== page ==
October 9, 2018
Switching Medigap Plans is Tricky
When Thomas Uttormark turned 65 in 2010, he researched his Medigap options on the Medicare.gov website and chose a plan with a premium of around $100 a month.
As his premium inched up over the next two years, he decided to apply to another insurance company to see if he could reduce the cost of his policy. Since the federal government dictates the coverage amounts under each of the 10 Medigap plans, he reasoned, his existing insurer’s Plan N provided exactly the same coverage as any other insurer’s Plan N – and the new plan might be cheaper.
“I thought it was no big deal to switch,” said the 73-year-old Uttormark.
However, switching did prove to be a big deal. His application was denied. He suspects it was due to his pre-existing conditions, which included a routine gallbladder surgery before he retired, and his cholesterol, blood pressure and acid reflux conditions, which are fully controlled with medications. The insurer didn’t give him a reason for the denial.
Uttormark ran headlong into a maze of federal regulations that determine whether, when, and how a retiree can transfer from one insurer’s Medigap plan to another insurer’s Medigap. One in four people enrolled in traditional Medicare have Medigap supplemental insurance – about 10 million retirees – and are affected by these restrictive regulations.
They are “particularly confusing,” said Casey Schwarz, the senior counsel for education and federal policy for the Medicare Rights Center in New York and Washington.
She said that people who’ve just signed up for Medicare Parts A and B routinely call her organization because they are having trouble sorting out their options and what they will be permitted to do in the future if they choose either Medigap, which is supplemental coverage for traditional Medicare, or Medicare Advantage private insurance after initially signing up for Medicare Parts A and B.
A handful of states have looser regulations than the federal rules – California, Connecticut, Maine, Massachusetts, Missouri, New York, and Oregon – and allow retirees to move more freely among various Medigap plans, though the states also have their own restrictions.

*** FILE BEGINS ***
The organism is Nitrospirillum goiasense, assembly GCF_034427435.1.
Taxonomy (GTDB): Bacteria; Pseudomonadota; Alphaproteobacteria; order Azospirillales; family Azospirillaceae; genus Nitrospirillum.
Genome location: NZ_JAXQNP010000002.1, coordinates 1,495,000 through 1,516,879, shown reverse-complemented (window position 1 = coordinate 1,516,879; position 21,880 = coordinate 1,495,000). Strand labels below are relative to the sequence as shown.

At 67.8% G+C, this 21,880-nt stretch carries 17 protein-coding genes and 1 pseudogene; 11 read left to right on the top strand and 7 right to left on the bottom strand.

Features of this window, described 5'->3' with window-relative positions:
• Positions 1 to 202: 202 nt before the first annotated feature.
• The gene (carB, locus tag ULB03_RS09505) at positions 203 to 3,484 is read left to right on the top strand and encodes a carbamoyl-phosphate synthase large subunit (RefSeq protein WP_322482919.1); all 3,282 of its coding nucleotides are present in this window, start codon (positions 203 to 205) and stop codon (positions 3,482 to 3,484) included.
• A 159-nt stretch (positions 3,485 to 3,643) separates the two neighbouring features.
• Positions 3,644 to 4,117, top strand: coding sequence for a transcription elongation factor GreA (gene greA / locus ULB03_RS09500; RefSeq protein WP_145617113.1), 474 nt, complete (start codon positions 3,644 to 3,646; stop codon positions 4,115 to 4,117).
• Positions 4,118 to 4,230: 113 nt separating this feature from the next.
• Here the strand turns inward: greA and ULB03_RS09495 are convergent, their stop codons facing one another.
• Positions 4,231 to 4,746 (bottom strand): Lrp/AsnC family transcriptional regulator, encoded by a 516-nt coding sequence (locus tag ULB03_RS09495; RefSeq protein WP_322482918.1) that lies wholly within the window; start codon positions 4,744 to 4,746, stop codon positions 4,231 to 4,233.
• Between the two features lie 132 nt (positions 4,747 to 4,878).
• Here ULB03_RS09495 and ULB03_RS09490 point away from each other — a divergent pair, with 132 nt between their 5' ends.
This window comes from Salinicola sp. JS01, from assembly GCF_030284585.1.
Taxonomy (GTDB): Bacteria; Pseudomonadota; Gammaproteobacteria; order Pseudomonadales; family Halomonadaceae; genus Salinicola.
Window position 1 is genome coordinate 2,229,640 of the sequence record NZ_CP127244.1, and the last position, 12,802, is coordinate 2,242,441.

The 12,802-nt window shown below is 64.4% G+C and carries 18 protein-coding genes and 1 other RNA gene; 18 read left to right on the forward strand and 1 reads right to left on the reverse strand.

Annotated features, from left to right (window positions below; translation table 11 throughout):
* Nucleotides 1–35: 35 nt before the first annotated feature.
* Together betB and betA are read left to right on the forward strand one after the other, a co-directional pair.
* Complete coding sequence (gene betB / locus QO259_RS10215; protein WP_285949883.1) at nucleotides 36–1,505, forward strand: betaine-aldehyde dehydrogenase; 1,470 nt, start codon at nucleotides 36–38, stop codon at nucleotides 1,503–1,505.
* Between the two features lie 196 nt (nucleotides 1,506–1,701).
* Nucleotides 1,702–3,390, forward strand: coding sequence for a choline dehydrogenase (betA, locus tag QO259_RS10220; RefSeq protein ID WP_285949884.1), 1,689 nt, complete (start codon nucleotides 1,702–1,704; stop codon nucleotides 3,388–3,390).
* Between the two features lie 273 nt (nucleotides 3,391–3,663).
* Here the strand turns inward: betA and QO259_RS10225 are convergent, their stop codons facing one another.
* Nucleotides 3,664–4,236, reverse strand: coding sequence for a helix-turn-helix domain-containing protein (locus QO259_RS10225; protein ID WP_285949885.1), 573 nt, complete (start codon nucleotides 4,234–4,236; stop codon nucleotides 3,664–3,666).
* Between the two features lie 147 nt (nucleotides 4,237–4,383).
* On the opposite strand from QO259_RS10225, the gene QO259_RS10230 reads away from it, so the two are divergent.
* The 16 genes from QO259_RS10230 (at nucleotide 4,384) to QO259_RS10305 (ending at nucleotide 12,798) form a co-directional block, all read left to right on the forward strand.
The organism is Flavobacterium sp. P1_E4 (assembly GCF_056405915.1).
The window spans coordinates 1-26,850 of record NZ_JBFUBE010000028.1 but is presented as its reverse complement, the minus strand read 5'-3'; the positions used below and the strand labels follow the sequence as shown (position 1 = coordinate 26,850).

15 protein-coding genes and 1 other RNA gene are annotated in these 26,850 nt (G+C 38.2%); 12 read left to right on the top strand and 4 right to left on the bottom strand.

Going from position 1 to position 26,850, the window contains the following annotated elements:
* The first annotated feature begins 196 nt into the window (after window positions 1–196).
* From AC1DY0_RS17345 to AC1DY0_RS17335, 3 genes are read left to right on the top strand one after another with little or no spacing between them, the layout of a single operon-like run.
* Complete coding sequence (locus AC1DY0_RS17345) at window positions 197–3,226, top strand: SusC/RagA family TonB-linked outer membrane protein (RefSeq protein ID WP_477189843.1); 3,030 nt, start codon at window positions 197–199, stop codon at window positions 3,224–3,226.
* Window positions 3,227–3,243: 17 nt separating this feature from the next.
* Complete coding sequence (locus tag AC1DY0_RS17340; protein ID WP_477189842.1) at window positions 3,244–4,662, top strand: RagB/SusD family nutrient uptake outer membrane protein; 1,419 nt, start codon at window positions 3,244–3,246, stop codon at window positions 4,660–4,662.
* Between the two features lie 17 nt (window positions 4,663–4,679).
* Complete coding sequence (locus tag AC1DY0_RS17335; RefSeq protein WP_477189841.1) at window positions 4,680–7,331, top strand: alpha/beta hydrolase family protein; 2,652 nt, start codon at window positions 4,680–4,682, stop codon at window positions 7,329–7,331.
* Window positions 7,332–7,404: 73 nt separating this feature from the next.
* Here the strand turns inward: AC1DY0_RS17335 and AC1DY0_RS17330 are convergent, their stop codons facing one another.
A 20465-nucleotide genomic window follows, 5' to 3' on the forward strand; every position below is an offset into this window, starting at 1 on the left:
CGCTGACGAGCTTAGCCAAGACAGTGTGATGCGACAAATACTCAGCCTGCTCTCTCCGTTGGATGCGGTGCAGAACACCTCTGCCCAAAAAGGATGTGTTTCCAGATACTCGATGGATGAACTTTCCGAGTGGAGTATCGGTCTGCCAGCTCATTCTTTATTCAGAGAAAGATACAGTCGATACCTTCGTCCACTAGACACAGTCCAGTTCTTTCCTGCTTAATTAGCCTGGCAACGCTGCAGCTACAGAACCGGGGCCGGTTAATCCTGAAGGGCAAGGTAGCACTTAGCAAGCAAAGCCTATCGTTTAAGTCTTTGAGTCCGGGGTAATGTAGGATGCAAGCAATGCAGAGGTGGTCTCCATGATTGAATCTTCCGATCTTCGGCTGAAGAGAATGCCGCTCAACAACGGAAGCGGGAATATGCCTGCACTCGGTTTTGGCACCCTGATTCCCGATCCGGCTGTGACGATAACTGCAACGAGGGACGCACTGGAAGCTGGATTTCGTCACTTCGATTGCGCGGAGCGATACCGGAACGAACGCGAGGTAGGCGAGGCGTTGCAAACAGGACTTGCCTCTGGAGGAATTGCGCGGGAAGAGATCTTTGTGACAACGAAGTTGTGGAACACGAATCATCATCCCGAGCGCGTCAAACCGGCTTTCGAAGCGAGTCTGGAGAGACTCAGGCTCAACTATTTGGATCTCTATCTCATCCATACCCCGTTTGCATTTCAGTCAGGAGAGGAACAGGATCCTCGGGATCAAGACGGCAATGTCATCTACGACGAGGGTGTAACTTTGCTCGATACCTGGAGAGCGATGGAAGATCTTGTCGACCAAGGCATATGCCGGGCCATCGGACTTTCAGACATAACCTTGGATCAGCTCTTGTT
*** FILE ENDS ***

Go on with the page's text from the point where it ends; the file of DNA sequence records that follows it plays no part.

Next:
Schwarz explained that the insurance company denied coverage to Uttormark because he did not qualify for what the federal government calls “guaranteed issue.”
Under guaranteed issue, there is only one time when every Medicare beneficiaries is assured access to a Medigap policy: when they first sign up for Medicare Part B. At this time, insurers can neither deny coverage based on a pre-existing condition nor charge a higher premium if an applicant has a specific health condition.
Another guaranteed issue period applies to limited numbers of retirees. It gives retirees the right to buy a Medigap policy – even people with pre-existing conditions – if they lose their previous coverage through no fault of their own. Perhaps their current Medigap or Medicare Advantage insurer went bankrupt or left the state, or their employer ended its Medicare supplement for retirees. When this occurs, however, the retiree must select a new policy within 63 days of losing their old coverage.
Uttormark didn’t qualify for guaranteed issue because he was choosing to drop his Medigap policy for a less expensive one. Insurers can rightly “refuse to sell him a policy, can charge him more for pre-existing conditions, or refuse to cover his pre-existing conditions,” Schwarz said.
The federal rules also provide an opportunity to switch plans if retirees selected Medicare Advantage as their first form of insurance when they enrolled in Medicare. In this case, they are permitted to move into any Medigap policy sold in their area but they, too, have a restriction: they must do so within the first year of their initial Medicare enrollment.
“Medicare beneficiaries who miss these windows of opportunity may unwittingly forgo the chance to purchase a Medigap policy later in life,” the Kaiser Family Foundation said in a recent policy brief detailing the federal and state regulations.